MBP tool along with plan synthesis allows to synthesize (maximally permissive) controllers. It takes as the input a plant (or domain; a state-transition system) written in SMV language, and requirements as CTL formulae. Also, MBP allows one to simulate behaviours of both the uncontrolled plant (domain) and the controlled one. Finally, it benefits from the common language with NuSMV Symbolic Model Checker. Once a plant is implemented in SMV, it can be verified using this model checker. Such a verification might be useful to ensure the correctness of the complex plants' models.
To synthesize the controller, run
MBP <smv_file>Run "MBP -h" for many other options.
With MBP it is possible to simulate both controlled and uncontrolled plant. For uncontrolled plant (domain) simulation run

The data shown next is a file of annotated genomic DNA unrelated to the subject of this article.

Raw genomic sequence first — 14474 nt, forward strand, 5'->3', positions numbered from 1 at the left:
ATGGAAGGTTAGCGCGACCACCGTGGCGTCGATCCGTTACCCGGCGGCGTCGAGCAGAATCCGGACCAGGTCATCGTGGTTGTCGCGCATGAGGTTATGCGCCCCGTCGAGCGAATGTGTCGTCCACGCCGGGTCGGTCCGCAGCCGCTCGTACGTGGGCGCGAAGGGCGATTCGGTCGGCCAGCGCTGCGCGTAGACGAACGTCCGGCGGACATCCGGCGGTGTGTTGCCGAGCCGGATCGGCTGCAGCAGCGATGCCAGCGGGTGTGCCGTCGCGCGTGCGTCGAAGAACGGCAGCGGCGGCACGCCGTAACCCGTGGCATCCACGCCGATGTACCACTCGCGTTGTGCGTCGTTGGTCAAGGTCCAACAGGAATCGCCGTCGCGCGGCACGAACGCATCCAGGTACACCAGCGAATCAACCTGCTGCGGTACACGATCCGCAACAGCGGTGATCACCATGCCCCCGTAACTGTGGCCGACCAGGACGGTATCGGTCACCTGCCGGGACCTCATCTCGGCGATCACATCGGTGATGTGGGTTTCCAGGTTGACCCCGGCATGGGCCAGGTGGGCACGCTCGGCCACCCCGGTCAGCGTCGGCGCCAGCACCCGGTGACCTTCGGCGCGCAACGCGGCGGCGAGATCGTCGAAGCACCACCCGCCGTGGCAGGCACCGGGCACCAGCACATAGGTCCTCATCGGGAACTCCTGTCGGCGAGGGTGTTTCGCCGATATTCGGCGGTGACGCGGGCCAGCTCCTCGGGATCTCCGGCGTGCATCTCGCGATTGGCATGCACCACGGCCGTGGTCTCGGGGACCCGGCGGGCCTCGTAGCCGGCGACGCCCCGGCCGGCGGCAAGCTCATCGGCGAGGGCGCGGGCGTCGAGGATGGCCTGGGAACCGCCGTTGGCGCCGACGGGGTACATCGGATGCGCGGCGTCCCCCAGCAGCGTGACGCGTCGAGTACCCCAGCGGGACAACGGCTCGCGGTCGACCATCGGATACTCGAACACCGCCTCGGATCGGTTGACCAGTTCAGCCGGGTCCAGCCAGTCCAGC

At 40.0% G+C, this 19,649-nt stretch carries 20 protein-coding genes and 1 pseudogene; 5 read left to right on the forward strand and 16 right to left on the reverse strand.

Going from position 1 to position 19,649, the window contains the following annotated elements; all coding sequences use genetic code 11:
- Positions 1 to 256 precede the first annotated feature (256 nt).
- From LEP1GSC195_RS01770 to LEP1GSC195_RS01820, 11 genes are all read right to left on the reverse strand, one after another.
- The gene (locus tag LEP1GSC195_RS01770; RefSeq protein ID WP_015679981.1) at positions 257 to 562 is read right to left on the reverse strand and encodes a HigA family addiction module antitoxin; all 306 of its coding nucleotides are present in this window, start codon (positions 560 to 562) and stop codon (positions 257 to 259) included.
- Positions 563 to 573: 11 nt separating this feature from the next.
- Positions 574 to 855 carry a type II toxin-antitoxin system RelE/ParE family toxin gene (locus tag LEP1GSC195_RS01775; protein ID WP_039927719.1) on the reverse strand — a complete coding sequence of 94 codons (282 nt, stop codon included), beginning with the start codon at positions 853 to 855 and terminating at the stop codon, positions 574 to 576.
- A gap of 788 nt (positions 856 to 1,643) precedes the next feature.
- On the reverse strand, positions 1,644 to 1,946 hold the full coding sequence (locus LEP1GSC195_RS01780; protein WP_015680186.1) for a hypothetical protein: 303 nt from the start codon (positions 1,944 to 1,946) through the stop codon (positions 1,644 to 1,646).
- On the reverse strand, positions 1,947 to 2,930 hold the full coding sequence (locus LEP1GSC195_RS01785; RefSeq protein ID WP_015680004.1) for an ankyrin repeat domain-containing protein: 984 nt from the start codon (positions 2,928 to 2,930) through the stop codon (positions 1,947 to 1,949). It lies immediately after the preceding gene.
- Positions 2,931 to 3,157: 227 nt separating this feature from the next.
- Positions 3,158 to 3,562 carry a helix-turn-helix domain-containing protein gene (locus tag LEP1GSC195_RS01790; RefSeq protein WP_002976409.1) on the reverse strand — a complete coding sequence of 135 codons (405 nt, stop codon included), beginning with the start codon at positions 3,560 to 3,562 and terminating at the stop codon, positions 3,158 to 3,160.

MBP -dsimulate <smv_file>For controlled plant (plan) simulation run
MBP -simulate_plan <smv_file>
Here you can download the binary version of MBP, modified to allow for (maximally permissive) controller synthesis. Binary is compiled for PCs supporting Linux.
STL consists of two machines M1 and M2, followed by a test unit TU, linked by buffers B1 and B2. A workpiece tested by TU may be accepted or rejected; if accepted, it is released from the system; if rejected, it is returned to B1 for reprocessing by M2. The capacities of B1 and B2 are assumed to be 3 and 1 respectively. For detailed description see, for example Prof. Wonham's notes on Supervisory Control of Discrete-Event Systems.
In order to increase complexity of the problem, authors of the paper on STCT proposed two axis of extensions for the Simple Transfer Line example. One possibility is to allow all components to handle M workpieces. The second is to connect L Transfer Lines in a sequence with additional buffers between each pair of M-extended Tranfer Lines. Thus, we obtain an (L,M)-extended Transfer Line.